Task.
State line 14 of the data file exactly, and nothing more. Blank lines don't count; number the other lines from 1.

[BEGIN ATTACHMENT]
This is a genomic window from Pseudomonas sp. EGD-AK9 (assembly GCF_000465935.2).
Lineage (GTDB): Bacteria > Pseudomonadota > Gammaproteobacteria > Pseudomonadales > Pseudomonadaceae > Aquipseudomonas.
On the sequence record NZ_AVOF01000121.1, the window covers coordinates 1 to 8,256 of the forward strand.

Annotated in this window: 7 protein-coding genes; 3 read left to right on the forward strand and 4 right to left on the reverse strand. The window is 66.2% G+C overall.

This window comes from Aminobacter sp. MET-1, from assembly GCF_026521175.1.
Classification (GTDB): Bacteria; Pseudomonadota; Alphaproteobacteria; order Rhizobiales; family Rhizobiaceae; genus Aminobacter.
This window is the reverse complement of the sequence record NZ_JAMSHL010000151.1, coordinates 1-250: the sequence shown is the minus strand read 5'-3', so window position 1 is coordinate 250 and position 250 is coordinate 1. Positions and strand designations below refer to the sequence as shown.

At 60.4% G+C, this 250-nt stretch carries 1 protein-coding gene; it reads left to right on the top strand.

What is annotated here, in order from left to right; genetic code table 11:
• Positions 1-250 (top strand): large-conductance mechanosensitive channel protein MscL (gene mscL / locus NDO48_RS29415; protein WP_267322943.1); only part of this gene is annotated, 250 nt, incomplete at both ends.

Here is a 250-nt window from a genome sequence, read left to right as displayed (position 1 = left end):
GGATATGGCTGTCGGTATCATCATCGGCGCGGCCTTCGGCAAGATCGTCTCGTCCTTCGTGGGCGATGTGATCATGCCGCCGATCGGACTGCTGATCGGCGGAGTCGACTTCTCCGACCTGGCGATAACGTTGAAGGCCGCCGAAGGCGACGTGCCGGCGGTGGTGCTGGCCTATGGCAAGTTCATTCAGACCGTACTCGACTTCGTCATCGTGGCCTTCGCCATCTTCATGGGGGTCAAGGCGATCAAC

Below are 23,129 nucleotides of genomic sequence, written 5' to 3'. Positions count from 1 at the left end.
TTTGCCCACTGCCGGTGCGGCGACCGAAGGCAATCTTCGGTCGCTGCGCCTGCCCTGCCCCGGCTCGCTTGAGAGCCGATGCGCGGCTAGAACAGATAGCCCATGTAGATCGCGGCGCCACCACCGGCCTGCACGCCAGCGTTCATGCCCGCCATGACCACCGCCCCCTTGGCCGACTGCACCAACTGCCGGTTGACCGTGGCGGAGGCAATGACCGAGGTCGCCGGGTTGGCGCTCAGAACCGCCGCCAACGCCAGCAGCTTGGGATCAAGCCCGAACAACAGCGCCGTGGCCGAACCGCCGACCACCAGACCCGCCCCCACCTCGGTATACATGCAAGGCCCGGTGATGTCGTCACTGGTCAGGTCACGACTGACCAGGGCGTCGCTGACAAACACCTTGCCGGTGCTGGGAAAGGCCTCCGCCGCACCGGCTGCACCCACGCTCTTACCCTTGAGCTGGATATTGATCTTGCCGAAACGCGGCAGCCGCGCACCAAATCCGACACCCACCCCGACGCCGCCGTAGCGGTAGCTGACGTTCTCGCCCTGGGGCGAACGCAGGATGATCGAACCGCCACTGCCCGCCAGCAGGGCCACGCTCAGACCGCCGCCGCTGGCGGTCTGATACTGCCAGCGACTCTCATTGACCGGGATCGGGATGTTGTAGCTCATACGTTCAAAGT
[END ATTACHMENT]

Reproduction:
TTTGCCCACTGCCGGTGCGGCGACCGAAGGCAATCTTCGGTCGCTGCGCCTGCCCTGCCCCGGCTCGCTTGAGAGCCGATGCGCGGCTAGAACAGATAGCCCATGTAGATCGCGGCGCCACCACCGGCCTGCACGCCAGCGTTCATGCCCGCCATGACCACCGCCCCCTTGGCCGACTGCACCAACTGCCGGTTGACCGTGGCGGAGGCAATGACCGAGGTCGCCGGGTTGGCGCTCAGAACCGCCGCCAACGCCAGCAGCTTGGGATCAAGCCCGAACAACAGCGCCGTGGCCGAACCGCCGACCACCAGACCCGCCCCCACCTCGGTATACATGCAAGGCCCGGTGATGTCGTCACTGGTCAGGTCACGACTGACCAGGGCGTCGCTGACAAACACCTTGCCGGTGCTGGGAAAGGCCTCCGCCGCACCGGCTGCACCCACGCTCTTACCCTTGAGCTGGATATTGATCTTGCCGAAACGCGGCAGCCGCGCACCAAATCCGACACCCACCCCGACGCCGCCGTAGCGGTAGCTGACGTTCTCGCCCTGGGGCGAACGCAGGATGATCGAACCGCCACTGCCCGCCAGCAGGGCCACGCTCAGACCGCCGCCGCTGGCGGTCTGATACTGCCAGCGACTCTCATTGACCGGGATCGGGATGTTGTAGCTCATACGTTCAAAGT